Tomorrow morning, on a rare day off from studying systematic theology, reading the New Testament, and parsing Hebrew nouns, I am headed to my Contextual Education site, Berea Mennonite Church, for a solid day of work. Unlike many of my peers, however, I won’t be keeping office hours or preparing a sermon for Sunday morning (though I certainly do those things). Instead, I’ll be wielding a hammer.
There’s a leaking well-head out behind the education building that needs to be fixed. I’ll build a concrete form so that someone else can pour the concrete and keep the plumbing stable. Additionally, the congregation is interested in growing its flock of chickens, so I’ll be researching and building a brooding box for the four-dozen chicks we hope to order before it gets too cold. Sheep pens need to be rotated on pastureland. Vegetables need to be harvested in the community garden. There is always work to do!
If this description of one (admittedly atypical) day doing Con. Ed. sounds a little different, it is because Berea is a different congregation. Our two simple buildings (one for education and fellowship) occupy roughly nine acres of land on the borders of East Atlanta Village and Gresham Park. Much of the land is rented to a commercial farmer who shares our ethical convictions about food (sustainable, local, organic), and the rest is used by the church for its own farm project. We maintain a flock of chickens, a herd of sheep, and a large permaculture garden out front. It is a different kind of congregation.
At first, I was nervous about how doing Con. Ed. at Berea might shape up. After all, I’m taking a degree in theology, not horticulture, and there are important ministerial skills one needs to acquire during this yearlong internship. I didn’t (and still don’t) want to function as just a theologically reflective farm hand. Thankfully, this hasn’t been the case. Instead, my time at Berea has helped me reconcile old divisions in my thinking, especially the gap between theological (read: intellectual) activity and physical labor.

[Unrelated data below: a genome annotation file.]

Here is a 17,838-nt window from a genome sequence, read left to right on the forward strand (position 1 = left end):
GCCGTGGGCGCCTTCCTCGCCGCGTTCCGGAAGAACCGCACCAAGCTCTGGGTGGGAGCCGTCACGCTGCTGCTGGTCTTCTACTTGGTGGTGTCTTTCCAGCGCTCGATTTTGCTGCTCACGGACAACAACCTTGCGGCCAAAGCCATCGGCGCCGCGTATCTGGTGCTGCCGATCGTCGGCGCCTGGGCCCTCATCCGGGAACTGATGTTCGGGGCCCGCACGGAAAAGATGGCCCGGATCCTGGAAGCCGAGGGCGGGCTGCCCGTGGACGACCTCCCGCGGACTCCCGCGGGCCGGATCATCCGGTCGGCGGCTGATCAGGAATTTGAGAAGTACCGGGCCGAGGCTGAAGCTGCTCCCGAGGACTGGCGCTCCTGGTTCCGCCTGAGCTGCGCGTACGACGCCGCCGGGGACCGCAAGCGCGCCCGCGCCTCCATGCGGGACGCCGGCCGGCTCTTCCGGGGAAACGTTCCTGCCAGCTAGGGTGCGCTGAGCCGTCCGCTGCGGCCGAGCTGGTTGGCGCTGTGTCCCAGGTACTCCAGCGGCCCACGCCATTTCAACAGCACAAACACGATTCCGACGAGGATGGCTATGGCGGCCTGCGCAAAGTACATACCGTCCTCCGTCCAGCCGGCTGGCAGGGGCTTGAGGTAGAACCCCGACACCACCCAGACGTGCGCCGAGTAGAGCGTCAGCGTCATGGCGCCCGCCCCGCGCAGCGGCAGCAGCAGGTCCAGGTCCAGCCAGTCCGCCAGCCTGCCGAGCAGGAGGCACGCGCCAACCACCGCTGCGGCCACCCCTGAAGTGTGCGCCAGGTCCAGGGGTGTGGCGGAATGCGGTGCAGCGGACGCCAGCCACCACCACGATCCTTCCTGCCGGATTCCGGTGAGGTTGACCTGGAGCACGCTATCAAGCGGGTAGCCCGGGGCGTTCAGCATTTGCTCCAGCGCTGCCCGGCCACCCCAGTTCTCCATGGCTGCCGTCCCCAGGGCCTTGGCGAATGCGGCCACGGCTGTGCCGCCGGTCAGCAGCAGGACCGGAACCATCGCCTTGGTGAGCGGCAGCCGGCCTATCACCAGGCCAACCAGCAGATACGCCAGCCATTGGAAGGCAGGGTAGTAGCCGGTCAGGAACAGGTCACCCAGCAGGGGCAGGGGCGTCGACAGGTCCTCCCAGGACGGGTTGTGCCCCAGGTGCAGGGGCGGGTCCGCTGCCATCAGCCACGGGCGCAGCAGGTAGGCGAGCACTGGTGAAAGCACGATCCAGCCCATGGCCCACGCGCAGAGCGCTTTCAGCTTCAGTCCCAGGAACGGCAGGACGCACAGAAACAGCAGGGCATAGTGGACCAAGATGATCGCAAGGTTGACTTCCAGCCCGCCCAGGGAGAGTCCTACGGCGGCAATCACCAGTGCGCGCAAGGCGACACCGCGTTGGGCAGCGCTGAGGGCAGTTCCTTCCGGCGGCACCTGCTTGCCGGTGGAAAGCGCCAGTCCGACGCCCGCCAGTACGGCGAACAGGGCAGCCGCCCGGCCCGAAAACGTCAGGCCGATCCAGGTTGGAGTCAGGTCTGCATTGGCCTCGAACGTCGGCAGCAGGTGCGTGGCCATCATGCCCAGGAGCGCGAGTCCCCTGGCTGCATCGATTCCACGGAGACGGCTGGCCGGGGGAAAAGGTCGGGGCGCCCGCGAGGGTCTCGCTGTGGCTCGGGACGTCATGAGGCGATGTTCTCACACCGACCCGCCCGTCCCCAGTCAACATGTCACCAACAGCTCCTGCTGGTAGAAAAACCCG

I’ll begin with the theological. We typically take communion once a month at Berea. One of the things I’ve come to realize during these moments is that Jesus is mediated to us by means of a meal (I was raised in churches without much focus on the table, so it’s taken me a while to get this one). Of course, this statement is full of theological meaning. To meet with someone at the table is to share intimacy and vulnerability, and it is amazing to think of God sharing that kind of life with us in the bread and wine.
But this theological claim – that God meets with us at table – also reveals important claims about human labor. If we insist that God reveals God’s self in a meal, we come to realize that, in a profound way, God cares about food. And if God cares about food, God must also care about the way that food is grown, transported, prepared, and consumed. This is where the labor comes in. We mustn’t be content to simply claim that God cares about food. We must be willing to work at creating just food systems in the world. That’s why tomorrow is a work day. The well-head provides water for our livestock. The new chickens will be raised ethically and will provide fresh, cage-free eggs to the congregation and the neighborhood. The sheep remind us where our food actually comes from, and challenge us to remember our place as creatures in this creation.
At a deeper level than all of this, however, is the simple fact that labor can be a good and holy thing. It is not a failure for a well-off, modern, educated human being to work with his or her hands. In labor, there is a sense of accomplishment and the deep fatigue that comes from expending energy in a positive way. There is a fellowship in common labor that I have rarely encountered anywhere else. Even when working alone, there is fellowship with God, who labors with us to build a kingdom where everyone will have enough to eat.
In many ways, I am still unlearning the old division between the life of the mind and the work of the body. Join me in thanking God that communities like Berea exist, that Candler sends its students to work in those places, and that there is good work to do, wherever you are.